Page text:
Let’s recall one of the mid-April 2021 headlines: “More young people are getting hospitalized as Covid variants spread.” Even back then, Dr. Rochelle Walensky, Director of the Centers for Disease Control, was saying that more young adults were showing up in hospitals, due to the increasingly contagious variants. They were also the last group prioritized to receive vaccines and, no disrespect intended, it’s a high-risk demographic that likes to play contact sports and congregate in nightspots. As for adolescents,
In Michigan, where Covid-19 cases and hospitalizations are rapidly increasing, case rates are at an all-time high for those age 19 and younger, according to state data published April 6.
As the month progressed, the state’s hospitals reported filling up with middle-aged (not geriatric) adults, and with grownups even younger, who, as Childhood Obesity News has pointed out, are the grandparents, parents, aunts, uncles, guardians, caregivers, teachers, spiritual counselors, coaches, and role models of children. Reporters Mitch Smith and Sarah Mervosh wrote:
Michigan hospitals are now admitting about twice as many coronavirus patients in their 30s and 40s as they were during the fall peak… Younger patients are coming in more often with serious cases of Covid-19.
Within days, the Chicago Medical Society’s COVID-19 task force announced the increasing hospitalization of “people in their 30s, 40s and 50s — young people who are really sick.” Nationwide, adults under 50 poured into emergency rooms and filled up Intensive Care units. Journalist Will Stone wrote,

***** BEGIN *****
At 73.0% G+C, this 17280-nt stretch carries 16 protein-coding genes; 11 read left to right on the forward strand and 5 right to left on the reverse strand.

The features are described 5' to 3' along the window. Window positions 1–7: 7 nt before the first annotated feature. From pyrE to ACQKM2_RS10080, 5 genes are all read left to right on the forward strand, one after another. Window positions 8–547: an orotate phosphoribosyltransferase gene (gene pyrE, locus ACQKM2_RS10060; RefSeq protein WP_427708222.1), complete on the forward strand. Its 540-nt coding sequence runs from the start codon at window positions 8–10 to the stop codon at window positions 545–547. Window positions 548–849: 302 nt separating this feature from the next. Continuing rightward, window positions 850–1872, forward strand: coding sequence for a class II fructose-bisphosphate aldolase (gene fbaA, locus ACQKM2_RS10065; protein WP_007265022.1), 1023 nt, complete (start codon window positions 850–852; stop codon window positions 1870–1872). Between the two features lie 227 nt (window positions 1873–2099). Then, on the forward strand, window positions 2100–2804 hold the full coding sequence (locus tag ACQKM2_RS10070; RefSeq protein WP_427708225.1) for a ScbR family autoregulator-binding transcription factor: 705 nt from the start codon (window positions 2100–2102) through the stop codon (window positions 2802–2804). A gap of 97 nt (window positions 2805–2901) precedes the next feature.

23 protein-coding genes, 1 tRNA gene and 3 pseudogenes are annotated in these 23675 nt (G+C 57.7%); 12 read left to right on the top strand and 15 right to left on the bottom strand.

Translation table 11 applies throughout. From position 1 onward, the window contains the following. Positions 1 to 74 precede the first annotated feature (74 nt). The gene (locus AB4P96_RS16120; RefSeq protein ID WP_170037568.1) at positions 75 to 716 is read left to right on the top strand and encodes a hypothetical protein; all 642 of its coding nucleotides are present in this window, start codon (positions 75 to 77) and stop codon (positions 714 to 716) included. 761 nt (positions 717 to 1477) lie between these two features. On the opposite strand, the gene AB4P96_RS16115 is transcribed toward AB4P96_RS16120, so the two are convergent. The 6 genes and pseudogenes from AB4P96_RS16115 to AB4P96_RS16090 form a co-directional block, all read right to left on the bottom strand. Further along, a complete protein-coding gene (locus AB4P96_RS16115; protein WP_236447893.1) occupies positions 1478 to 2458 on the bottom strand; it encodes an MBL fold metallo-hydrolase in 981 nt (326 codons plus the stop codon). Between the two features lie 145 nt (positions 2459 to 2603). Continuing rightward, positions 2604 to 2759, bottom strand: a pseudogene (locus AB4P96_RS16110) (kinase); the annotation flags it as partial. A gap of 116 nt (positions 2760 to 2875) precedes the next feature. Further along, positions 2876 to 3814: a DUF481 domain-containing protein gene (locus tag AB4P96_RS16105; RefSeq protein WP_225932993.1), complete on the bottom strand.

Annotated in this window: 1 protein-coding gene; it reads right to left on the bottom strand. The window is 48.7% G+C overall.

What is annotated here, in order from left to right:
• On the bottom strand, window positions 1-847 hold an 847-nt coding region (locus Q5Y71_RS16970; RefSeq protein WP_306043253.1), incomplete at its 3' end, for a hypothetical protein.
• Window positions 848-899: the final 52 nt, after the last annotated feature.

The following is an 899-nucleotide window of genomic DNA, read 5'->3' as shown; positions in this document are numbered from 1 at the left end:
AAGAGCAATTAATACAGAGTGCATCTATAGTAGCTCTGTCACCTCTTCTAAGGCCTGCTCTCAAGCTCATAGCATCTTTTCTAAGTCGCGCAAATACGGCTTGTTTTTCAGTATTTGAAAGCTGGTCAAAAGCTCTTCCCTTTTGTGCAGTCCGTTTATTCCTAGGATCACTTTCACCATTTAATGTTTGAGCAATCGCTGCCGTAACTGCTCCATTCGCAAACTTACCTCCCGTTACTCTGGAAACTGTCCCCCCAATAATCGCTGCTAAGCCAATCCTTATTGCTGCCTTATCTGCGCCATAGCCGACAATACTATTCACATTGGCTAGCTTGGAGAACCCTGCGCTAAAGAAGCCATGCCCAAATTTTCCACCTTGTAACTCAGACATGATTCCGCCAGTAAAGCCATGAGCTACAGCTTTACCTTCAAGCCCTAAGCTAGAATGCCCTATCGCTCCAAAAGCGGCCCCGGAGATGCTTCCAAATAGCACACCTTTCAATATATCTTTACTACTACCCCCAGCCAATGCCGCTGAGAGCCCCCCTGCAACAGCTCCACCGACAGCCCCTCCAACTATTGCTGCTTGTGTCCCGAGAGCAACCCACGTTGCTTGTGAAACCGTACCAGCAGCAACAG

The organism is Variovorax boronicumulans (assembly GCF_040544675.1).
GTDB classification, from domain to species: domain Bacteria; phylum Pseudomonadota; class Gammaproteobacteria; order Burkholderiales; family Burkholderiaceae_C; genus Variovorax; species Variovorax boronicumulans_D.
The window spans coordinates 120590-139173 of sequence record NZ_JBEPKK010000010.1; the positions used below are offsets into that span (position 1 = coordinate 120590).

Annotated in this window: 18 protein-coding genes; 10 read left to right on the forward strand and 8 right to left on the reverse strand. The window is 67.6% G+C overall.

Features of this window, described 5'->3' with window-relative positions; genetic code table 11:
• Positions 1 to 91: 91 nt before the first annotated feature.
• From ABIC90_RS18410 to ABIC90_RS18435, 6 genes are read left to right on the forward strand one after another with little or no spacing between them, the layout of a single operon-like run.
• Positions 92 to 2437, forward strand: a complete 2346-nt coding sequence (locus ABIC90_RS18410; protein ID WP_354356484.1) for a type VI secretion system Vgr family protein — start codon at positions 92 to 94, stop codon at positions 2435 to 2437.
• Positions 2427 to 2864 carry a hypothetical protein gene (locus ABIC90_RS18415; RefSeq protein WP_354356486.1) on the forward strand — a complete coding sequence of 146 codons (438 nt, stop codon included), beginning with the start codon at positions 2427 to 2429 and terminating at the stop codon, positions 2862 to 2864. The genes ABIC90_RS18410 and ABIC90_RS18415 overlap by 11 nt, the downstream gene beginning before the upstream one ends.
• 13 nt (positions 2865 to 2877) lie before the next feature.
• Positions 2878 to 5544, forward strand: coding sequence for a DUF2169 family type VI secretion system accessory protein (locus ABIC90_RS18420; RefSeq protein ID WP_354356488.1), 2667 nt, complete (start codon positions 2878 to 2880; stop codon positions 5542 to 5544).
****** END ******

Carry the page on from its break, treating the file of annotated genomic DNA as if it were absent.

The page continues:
Fortunately, the chance of dying of covid remains very small for people under 50, but this age group can become seriously ill or experience long-term symptoms after the initial infection. People with underlying conditions such as obesity and heart disease are also more likely to become seriously ill.
In Washington State, Seattle and King county hospitals were receiving more people in their 20s than in their 70s. The press quoted a doctor who had recently admitted two patients in their late 30s, previously healthy, with heart failure caused by COVID. He suggested that rather than fearing death — which, after all, is an end to problems — the public might more realistically fear irreparable organ damage that would affect decades of life. (Affecting, of course, their ability to parent, caregive, teach, counsel, and coach children.)
In Colorado, Dr. Michelle Barron, of the gigantic UCHealth system, said that over the past few weeks the median age of COVID patients has dropped from 59-ish to around 48. As the summer wore on, medical personnel became more forthcoming about their emotionally wrenching experiences in treating patients who were simply not going to make it.
Dr. Brytney Cobia of the Grandview Medical Center in Birmingham, Alabama, wrote a Facebook post saying,
I’m admitting young healthy people to the hospital with very serious COVID infections. One of the last things they do before they’re intubated is beg me for the vaccine. I hold their hand and tell them that I’m sorry, but it’s too late.
(To be continued…)
Your responses and feedback are welcome!
Source: “More young people are getting hospitalized as Covid variants spread,” CNBC.com, 04/16/21
Source: “Michigan’s Covid Wards Are Filling Up With Younger Patients,” NYTimes.com, 04/25/25
Source: “COVID doesn’t discriminate by age: Disease is on the rise for younger kids,” DailyMontanan.com, 05/08/21
Source: “‘I’m sorry, but it’s too late’: Alabama doctor on treating unvaccinated, dying COVID patients,” AL.com, 07/21/21
Image by Phil Roeder/CC BY 2.0